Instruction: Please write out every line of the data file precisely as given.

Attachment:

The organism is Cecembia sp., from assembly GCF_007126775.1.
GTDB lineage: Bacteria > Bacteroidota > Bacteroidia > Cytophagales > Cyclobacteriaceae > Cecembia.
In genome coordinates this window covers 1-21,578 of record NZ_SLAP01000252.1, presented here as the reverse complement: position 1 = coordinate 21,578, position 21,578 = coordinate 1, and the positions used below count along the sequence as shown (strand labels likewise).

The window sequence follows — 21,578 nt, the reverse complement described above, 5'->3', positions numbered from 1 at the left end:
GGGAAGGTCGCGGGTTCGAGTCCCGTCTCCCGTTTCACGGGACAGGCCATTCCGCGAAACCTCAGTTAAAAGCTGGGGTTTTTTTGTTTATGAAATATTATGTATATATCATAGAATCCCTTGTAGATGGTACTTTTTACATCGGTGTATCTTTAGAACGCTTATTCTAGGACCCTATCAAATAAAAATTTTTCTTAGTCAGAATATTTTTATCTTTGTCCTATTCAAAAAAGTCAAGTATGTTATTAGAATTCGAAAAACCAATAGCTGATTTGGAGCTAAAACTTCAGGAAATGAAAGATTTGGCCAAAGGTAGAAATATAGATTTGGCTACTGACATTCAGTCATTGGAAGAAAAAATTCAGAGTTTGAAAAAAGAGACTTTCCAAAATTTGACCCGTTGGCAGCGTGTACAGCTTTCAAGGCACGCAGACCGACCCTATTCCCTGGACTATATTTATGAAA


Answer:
The organism is Cecembia sp., from assembly GCF_007126775.1.
GTDB lineage: Bacteria > Bacteroidota > Bacteroidia > Cytophagales > Cyclobacteriaceae > Cecembia.
In genome coordinates this window covers 1-21,578 of record NZ_SLAP01000252.1, presented here as the reverse complement: position 1 = coordinate 21,578, position 21,578 = coordinate 1, and the positions used below count along the sequence as shown (strand labels likewise).

The window sequence follows — 21,578 nt, the reverse complement described above, 5'->3', positions numbered from 1 at the left end:
GGGAAGGTCGCGGGTTCGAGTCCCGTCTCCCGTTTCACGGGACAGGCCATTCCGCGAAACCTCAGTTAAAAGCTGGGGTTTTTTTGTTTATGAAATATTATGTATATATCATAGAATCCCTTGTAGATGGTACTTTTTACATCGGTGTATCTTTAGAACGCTTATTCTAGGACCCTATCAAATAAAAATTTTTCTTAGTCAGAATATTTTTATCTTTGTCCTATTCAAAAAAGTCAAGTATGTTATTAGAATTCGAAAAACCAATAGCTGATTTGGAGCTAAAACTTCAGGAAATGAAAGATTTGGCCAAAGGTAGAAATATAGATTTGGCTACTGACATTCAGTCATTGGAAGAAAAAATTCAGAGTTTGAAAAAAGAGACTTTCCAAAATTTGACCCGTTGGCAGCGTGTACAGCTTTCAAGGCACGCAGACCGACCCTATTCCCTGGACTATATTTATGAAA